Charles Wells
Charles Wells
1 month ago

I work as as the lead psychologist for several residential homes for Looked After Children and it has become very clear to me over the years that ADHD and ASD is being misdiagnosed. Children who have experienced trauma and abuse frequently display ADHD type behaviours which usually alleviate over time as the child stabilises in a safe environment. In my experience as a clinician the increase in adults being given a diagnosis of ADHD might be better understood as an increase in adults seeking a diagnosis. Once a diagnosis has been given (often by a consultant in private practice) a monthly prescription for Lisdexamfetamine (for example) can be issued. Lisdexamfetamine is a controlled drug and it is a strong stimulant and one can have access to it legally by convincing a psychiatrist that one has ADHD. This is an abuse of the medical system, as well as substance abuse and takes funding and resources away from those in genuine need.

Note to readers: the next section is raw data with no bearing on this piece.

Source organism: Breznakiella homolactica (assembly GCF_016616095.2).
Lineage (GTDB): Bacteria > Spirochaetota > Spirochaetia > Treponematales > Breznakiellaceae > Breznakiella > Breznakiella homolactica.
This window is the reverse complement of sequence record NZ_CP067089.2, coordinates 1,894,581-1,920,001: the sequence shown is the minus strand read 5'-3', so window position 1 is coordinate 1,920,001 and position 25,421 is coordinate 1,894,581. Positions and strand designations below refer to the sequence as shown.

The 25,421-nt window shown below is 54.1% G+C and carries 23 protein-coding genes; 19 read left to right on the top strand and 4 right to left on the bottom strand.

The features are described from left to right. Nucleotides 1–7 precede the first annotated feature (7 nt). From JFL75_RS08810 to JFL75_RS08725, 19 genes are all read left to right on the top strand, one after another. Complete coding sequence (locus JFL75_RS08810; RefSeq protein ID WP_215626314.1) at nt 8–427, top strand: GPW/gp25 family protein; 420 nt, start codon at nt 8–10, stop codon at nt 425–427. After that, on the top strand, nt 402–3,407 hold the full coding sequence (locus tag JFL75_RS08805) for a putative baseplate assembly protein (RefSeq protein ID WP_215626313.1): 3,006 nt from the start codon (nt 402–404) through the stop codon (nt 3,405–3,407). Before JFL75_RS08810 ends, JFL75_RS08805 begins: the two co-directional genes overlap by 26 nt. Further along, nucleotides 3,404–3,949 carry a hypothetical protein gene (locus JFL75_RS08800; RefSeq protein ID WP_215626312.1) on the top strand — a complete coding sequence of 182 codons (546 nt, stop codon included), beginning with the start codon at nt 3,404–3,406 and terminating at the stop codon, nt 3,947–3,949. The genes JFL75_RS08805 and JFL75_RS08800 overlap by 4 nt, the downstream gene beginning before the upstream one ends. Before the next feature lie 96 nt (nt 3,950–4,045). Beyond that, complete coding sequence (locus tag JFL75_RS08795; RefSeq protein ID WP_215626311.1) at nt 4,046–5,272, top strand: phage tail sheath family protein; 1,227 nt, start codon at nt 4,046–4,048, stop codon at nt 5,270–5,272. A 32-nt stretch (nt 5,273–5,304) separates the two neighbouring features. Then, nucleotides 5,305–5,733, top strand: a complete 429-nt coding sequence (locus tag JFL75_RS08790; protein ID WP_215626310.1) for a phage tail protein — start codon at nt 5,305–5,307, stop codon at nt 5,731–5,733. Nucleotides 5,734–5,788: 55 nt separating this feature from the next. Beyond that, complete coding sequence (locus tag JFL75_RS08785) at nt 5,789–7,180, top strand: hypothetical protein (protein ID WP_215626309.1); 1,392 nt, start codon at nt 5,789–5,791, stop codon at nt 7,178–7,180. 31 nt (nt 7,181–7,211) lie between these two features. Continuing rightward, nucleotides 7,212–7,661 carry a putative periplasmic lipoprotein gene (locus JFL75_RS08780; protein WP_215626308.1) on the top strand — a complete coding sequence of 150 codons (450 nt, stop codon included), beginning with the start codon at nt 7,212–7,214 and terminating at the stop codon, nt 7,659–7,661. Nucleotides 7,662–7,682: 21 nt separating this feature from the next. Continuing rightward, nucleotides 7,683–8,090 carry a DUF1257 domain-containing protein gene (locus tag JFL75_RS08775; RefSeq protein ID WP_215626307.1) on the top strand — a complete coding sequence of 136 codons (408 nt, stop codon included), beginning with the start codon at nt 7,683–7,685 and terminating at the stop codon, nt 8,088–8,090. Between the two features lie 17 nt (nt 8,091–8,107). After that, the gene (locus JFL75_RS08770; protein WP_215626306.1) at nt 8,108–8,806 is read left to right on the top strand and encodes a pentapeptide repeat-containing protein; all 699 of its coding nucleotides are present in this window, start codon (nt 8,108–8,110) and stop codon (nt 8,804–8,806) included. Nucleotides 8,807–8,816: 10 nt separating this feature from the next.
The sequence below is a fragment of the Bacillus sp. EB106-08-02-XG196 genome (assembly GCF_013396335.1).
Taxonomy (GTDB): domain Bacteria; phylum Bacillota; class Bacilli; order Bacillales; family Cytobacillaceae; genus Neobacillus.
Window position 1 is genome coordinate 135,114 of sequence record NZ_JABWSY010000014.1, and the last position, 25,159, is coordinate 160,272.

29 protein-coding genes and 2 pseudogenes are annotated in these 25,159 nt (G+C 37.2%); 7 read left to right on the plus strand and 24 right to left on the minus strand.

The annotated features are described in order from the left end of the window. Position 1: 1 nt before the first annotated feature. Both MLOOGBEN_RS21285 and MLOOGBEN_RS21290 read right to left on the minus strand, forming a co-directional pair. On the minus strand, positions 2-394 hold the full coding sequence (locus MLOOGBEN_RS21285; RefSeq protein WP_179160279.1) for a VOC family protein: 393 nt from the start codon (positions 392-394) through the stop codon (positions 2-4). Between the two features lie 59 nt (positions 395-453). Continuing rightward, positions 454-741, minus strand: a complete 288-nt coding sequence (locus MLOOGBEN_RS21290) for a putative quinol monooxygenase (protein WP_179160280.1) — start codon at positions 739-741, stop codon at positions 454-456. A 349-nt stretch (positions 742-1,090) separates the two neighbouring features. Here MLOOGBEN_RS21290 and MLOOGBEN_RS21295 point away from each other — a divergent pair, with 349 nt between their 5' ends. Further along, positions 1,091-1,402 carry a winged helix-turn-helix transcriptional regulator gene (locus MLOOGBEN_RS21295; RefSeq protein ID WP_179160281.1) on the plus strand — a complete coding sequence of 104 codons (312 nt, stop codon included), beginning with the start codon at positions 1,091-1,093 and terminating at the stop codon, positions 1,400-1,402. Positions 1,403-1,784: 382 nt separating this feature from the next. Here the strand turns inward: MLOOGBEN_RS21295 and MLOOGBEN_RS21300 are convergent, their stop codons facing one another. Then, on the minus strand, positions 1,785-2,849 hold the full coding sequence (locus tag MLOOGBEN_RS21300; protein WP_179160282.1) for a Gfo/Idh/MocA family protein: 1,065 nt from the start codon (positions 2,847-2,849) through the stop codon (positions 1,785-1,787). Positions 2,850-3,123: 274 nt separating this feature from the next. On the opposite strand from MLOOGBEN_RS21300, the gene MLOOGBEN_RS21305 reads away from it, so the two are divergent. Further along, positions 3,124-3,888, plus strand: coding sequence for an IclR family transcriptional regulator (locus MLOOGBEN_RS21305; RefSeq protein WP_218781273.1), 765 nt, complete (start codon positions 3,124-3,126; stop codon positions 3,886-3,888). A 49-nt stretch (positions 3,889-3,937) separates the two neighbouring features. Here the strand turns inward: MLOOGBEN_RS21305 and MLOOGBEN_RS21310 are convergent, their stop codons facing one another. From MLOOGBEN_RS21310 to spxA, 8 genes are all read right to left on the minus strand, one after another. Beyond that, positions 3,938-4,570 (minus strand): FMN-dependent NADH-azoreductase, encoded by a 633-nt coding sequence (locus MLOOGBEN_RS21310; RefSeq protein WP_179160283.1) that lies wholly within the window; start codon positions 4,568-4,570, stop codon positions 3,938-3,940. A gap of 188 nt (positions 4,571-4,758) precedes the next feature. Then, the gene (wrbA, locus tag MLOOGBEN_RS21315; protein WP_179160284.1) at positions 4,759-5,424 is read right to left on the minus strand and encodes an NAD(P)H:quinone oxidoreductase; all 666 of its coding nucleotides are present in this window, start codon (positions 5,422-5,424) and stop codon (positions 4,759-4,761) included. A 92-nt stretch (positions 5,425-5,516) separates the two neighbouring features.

Alex Stonor
Alex Stonor
1 month ago

There’s a shortage of the medications used to treat these conditions too.

Pamela Booker
Pamela Booker
1 month ago

Does this sudden explosion of people, especially public figures, defining themselves as on the autistic spectrum have anything to do with the fact that many geniuses are on it?